Anybody installed hardwood floor?

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enduroracer

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Joined
Jan 3, 2007
Posts
10
I have a 2000 Coachmen Mirada that I would like to replace the carpet with a hardwood floor
in the front area where there is a lot of traffic.  Does anyone have recommendations on what
type of flooring is best to use?  I believe there is a wood subfloor.  I was thinking of using the
Pergo or Swiftlock products, except I believe these are a floating floor that is not nailed down.
Would it be undesirable to nail or screw a hardwood floor down in a motorhome, since it would
penetrate the subfloor and create the potential for leakage from the underside?  I am just covering
a small 6 x 4 feet area.  Any experience with this and hints would be appreciated.
 

kbfeip

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Dec 24, 2006
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Discovery Bay, CA
I'm anxious to hear of experienced advice on this.  I had a neighbor that installed laminate flooring in his TT, and loved it. 

I was once told that given the movement in an RV (rolling earthquake) a floating floor is the only type you want installed.  However, there are an awful lot of high end coaches on the market with wood floors, and I have difficulty believing that they are all laminate.

If the floor could take the movement, I would think laminate to be a great choice.  I had it installed in a large portion of my home, and we love it!  (Kids ya know)
 

Shayne

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Jan 22, 2006
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Every unit is totally different and precautions should be observed prior to any nailing or scewing of anything to the floors.  You'd better know the exact location of water, gas, electric and propane and be exact on it.  some of those tanks butt right up to the floor as do some electric wires, as well as water. If puting in Laminated flooring, I would suggest the floating floor and glue the trims on.  Better to be safe than sorry and have a big expesne on your hands.  JMHO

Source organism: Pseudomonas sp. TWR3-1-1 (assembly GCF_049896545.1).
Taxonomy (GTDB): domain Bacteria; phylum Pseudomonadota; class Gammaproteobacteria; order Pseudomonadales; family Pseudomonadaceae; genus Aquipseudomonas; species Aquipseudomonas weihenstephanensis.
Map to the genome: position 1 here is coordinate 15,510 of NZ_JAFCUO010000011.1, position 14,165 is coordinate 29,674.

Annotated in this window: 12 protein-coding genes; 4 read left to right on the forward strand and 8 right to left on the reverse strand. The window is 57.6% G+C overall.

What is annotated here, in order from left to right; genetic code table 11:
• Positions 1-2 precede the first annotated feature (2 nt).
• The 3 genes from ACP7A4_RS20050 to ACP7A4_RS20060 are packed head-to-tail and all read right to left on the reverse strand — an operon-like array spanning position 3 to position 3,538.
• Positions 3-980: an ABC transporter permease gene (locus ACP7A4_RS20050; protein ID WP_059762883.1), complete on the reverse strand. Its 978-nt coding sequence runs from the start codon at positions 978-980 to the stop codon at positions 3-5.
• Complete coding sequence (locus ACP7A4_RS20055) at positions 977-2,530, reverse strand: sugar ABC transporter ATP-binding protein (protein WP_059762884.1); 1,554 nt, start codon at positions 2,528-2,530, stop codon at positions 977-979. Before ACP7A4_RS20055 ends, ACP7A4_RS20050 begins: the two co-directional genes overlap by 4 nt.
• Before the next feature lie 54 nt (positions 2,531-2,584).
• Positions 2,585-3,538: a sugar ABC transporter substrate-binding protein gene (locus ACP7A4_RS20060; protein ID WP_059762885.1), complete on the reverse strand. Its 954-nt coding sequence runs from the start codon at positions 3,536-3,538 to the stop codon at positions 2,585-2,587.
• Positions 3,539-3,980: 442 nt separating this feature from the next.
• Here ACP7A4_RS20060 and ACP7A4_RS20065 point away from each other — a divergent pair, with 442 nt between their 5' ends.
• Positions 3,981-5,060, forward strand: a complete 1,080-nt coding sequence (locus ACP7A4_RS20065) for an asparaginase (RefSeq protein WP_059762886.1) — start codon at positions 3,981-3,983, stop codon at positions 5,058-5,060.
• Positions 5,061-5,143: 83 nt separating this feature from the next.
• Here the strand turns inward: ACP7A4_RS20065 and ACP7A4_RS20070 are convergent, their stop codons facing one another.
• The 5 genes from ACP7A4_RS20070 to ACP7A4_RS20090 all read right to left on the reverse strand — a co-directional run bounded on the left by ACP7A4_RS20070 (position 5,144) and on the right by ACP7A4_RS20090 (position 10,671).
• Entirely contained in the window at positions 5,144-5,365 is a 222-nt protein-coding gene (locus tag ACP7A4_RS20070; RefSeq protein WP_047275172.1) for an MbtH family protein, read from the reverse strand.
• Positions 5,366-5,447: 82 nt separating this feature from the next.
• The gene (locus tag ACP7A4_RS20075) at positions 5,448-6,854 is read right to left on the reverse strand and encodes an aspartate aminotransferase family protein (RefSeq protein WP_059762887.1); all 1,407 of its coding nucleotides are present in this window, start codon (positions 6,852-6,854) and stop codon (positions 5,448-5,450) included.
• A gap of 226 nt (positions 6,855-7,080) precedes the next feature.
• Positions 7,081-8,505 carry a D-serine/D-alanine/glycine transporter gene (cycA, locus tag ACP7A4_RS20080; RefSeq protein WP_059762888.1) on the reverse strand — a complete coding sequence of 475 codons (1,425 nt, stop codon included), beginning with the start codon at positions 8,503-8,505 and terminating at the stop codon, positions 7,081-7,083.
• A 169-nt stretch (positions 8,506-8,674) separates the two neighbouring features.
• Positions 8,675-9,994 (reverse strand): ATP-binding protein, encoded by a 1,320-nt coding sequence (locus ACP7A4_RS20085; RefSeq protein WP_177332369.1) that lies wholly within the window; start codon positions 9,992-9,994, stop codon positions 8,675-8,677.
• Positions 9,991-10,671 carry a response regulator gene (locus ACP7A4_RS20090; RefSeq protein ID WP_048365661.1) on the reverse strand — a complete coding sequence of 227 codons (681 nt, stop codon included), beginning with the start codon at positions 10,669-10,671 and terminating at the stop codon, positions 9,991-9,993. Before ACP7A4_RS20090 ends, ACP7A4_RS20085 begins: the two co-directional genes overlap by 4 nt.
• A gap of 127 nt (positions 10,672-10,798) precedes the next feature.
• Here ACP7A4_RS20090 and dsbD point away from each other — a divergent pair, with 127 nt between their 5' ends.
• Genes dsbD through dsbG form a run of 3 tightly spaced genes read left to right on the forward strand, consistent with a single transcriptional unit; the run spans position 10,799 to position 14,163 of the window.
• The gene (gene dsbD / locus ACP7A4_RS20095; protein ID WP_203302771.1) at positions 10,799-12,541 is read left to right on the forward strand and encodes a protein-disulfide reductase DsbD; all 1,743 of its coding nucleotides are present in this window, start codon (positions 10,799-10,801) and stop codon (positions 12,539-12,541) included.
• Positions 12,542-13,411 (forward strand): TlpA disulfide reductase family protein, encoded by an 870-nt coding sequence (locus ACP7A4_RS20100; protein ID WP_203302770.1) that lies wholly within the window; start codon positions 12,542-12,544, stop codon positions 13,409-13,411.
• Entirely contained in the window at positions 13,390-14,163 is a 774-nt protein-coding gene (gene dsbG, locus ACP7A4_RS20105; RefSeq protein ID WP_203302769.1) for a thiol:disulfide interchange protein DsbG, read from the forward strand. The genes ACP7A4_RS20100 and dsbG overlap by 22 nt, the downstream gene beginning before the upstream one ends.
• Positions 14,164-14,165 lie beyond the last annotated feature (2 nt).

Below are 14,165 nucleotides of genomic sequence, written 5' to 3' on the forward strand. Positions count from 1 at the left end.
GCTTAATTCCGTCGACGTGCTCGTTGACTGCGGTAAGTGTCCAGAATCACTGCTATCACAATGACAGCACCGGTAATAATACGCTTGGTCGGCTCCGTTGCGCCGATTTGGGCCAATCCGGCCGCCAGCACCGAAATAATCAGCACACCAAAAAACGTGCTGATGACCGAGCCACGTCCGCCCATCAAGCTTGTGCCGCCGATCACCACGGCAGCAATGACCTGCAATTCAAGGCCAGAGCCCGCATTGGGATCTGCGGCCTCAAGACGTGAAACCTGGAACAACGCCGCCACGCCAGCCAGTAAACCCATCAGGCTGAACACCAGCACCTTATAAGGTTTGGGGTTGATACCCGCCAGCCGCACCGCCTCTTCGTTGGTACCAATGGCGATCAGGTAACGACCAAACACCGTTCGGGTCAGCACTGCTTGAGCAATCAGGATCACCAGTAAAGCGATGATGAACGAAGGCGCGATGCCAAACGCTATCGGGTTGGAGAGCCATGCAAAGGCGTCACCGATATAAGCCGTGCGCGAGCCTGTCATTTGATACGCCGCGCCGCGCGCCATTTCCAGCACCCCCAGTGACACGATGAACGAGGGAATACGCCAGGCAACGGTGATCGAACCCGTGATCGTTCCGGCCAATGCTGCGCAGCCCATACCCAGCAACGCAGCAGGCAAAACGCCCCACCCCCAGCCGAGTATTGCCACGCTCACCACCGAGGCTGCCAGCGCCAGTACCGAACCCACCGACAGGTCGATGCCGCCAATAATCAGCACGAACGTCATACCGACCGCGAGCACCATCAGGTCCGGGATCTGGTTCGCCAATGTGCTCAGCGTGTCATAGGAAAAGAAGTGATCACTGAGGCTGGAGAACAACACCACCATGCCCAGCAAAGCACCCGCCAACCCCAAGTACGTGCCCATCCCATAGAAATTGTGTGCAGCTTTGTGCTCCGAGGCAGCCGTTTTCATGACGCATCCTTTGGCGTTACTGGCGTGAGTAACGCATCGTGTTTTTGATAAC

Ernie Ekberg

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Mar 17, 2005
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We have installed many coaches using wood- glued down or laminate- floating. Since most of our coaches have 3/4 inch or less thickness of floor material, gluing or floating is the best. You can use floating floors, and add quarter round to the sides to keep it down. If you have a transition such as a step, you can get a stair nose , either wood or metal and glue that down also. Ernie Ekberg, driving a wanderlodge- but if I'm not driving I'm installing wood or carpet
 

kbfeip

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Dec 24, 2006
Posts
148
Location
Discovery Bay, CA
When I researched laminate flooring, many advised that the key factors in selecting a quality product was to insure it was made of a green core material to resist moisture, has an AC3-31 or higher wear rating, was 8mm thick or better, and consisted of a double lock method of construction for installation purposes.

Laminate would be my vote, unless your rig is really high end equipment and you can afford sold wood.
 

Ernie Ekberg

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Mar 17, 2005
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Don't forget- we are installing this in a coach- small area- so the price would not be as expensive as in your home. We installed some real nice wood from Lumber Liquidators. Ernie- wood glued down in my coach
 

Shayne

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Jan 22, 2006
Posts
4,324
I'd certainly use wood of the two mentioned.  Far Superior. JMHO
 

GOJODO

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Joined
Mar 21, 2005
Posts
7
We previously owned a Chinook and had pergo (sp) flooring installed in the galley area. We were very happy with the change, would do it again. Now we own a Montanna, too new to make any changes.

Dorothy :)
 

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